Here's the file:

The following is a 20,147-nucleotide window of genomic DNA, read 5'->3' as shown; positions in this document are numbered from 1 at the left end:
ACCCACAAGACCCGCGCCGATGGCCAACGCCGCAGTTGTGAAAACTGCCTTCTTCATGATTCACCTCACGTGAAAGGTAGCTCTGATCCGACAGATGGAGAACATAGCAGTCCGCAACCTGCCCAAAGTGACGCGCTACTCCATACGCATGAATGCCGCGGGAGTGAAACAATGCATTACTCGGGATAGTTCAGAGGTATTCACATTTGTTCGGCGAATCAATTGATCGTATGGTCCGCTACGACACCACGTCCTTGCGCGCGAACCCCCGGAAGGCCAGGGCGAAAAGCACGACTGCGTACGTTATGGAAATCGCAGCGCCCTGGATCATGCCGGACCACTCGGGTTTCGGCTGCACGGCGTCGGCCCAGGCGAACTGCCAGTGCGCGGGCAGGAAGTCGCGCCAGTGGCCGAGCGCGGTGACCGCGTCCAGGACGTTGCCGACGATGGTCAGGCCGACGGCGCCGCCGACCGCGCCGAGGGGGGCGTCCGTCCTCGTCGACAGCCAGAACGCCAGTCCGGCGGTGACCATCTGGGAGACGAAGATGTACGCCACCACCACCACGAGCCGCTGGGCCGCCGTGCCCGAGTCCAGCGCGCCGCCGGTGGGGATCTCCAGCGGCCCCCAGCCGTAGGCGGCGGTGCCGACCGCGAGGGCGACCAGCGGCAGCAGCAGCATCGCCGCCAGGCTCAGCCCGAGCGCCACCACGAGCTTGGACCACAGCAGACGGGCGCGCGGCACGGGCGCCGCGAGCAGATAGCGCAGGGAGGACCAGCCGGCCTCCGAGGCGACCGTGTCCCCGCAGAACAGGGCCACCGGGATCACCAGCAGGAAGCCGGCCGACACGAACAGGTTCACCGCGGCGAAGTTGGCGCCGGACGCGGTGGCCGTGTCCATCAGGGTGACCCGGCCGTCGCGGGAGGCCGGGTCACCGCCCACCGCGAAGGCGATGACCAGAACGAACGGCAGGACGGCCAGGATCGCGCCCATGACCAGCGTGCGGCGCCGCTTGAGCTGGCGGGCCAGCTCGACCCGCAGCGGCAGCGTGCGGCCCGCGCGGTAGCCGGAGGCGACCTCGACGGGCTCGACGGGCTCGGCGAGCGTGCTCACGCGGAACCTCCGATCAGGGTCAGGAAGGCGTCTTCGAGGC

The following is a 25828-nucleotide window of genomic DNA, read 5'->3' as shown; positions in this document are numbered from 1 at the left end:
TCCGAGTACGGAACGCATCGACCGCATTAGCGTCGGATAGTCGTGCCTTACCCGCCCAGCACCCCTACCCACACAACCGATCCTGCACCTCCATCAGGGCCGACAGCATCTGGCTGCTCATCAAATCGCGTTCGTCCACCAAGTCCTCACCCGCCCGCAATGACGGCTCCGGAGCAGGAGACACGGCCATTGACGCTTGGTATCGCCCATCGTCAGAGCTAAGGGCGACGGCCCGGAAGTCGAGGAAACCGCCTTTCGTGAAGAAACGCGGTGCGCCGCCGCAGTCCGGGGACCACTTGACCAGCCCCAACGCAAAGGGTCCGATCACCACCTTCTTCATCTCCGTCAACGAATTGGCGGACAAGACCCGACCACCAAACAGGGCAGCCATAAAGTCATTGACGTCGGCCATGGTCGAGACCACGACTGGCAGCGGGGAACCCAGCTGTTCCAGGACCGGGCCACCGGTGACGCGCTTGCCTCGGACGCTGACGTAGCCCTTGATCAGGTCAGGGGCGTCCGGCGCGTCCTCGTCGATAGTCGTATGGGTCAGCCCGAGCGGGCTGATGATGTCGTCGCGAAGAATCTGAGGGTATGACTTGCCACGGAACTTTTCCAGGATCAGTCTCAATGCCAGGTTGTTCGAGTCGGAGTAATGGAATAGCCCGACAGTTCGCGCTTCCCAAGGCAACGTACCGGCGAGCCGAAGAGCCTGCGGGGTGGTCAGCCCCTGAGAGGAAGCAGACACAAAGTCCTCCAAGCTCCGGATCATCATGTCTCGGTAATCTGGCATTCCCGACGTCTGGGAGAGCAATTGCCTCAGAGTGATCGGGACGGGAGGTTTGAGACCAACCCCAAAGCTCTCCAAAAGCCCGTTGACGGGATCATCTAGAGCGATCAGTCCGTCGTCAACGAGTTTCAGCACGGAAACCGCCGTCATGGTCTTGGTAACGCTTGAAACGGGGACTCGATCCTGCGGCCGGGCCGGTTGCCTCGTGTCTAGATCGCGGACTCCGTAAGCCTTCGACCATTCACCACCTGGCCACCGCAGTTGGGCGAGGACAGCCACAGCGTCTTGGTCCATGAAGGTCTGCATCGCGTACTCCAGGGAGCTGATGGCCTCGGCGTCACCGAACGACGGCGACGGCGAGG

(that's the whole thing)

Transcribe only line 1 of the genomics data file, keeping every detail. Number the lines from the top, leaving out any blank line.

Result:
The following is a 20,147-nucleotide window of genomic DNA, read 5'->3' as shown; positions in this document are numbered from 1 at the left end: